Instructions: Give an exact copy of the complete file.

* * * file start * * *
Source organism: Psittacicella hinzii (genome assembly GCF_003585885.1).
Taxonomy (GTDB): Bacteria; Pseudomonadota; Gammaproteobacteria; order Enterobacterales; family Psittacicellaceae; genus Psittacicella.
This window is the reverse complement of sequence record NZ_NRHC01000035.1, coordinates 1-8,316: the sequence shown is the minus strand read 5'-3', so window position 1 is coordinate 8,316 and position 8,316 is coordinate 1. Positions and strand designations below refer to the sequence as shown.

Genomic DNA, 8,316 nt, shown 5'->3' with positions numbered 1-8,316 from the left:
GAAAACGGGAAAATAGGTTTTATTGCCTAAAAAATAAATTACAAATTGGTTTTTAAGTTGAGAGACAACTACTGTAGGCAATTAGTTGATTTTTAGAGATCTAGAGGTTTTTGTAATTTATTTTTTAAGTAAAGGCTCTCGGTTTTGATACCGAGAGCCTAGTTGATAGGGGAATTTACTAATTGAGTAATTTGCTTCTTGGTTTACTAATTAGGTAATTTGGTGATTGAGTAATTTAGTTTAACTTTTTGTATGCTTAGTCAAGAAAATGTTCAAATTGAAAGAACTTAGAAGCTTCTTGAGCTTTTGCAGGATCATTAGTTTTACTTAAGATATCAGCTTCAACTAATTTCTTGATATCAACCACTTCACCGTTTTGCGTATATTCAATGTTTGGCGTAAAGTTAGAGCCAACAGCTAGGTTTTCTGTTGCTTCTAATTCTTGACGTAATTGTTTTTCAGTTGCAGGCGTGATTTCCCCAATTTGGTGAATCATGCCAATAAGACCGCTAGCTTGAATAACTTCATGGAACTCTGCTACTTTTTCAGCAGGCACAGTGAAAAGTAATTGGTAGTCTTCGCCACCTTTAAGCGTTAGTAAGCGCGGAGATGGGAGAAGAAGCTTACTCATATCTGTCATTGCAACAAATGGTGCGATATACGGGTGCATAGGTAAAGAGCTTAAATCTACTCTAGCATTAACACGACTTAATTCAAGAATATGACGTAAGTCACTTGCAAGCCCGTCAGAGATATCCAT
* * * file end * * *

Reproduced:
Source organism: Psittacicella hinzii (genome assembly GCF_003585885.1).
Taxonomy (GTDB): Bacteria; Pseudomonadota; Gammaproteobacteria; order Enterobacterales; family Psittacicellaceae; genus Psittacicella.
This window is the reverse complement of sequence record NZ_NRHC01000035.1, coordinates 1-8,316: the sequence shown is the minus strand read 5'-3', so window position 1 is coordinate 8,316 and position 8,316 is coordinate 1. Positions and strand designations below refer to the sequence as shown.

Genomic DNA, 8,316 nt, shown 5'->3' with positions numbered 1-8,316 from the left:
GAAAACGGGAAAATAGGTTTTATTGCCTAAAAAATAAATTACAAATTGGTTTTTAAGTTGAGAGACAACTACTGTAGGCAATTAGTTGATTTTTAGAGATCTAGAGGTTTTTGTAATTTATTTTTTAAGTAAAGGCTCTCGGTTTTGATACCGAGAGCCTAGTTGATAGGGGAATTTACTAATTGAGTAATTTGCTTCTTGGTTTACTAATTAGGTAATTTGGTGATTGAGTAATTTAGTTTAACTTTTTGTATGCTTAGTCAAGAAAATGTTCAAATTGAAAGAACTTAGAAGCTTCTTGAGCTTTTGCAGGATCATTAGTTTTACTTAAGATATCAGCTTCAACTAATTTCTTGATATCAACCACTTCACCGTTTTGCGTATATTCAATGTTTGGCGTAAAGTTAGAGCCAACAGCTAGGTTTTCTGTTGCTTCTAATTCTTGACGTAATTGTTTTTCAGTTGCAGGCGTGATTTCCCCAATTTGGTGAATCATGCCAATAAGACCGCTAGCTTGAATAACTTCATGGAACTCTGCTACTTTTTCAGCAGGCACAGTGAAAAGTAATTGGTAGTCTTCGCCACCTTTAAGCGTTAGTAAGCGCGGAGATGGGAGAAGAAGCTTACTCATATCTGTCATTGCAACAAATGGTGCGATATACGGGTGCATAGGTAAAGAGCTTAAATCTACTCTAGCATTAACACGACTTAATTCAAGAATATGACGTAAGTCACTTGCAAGCCCGTCAGAGATATCCAT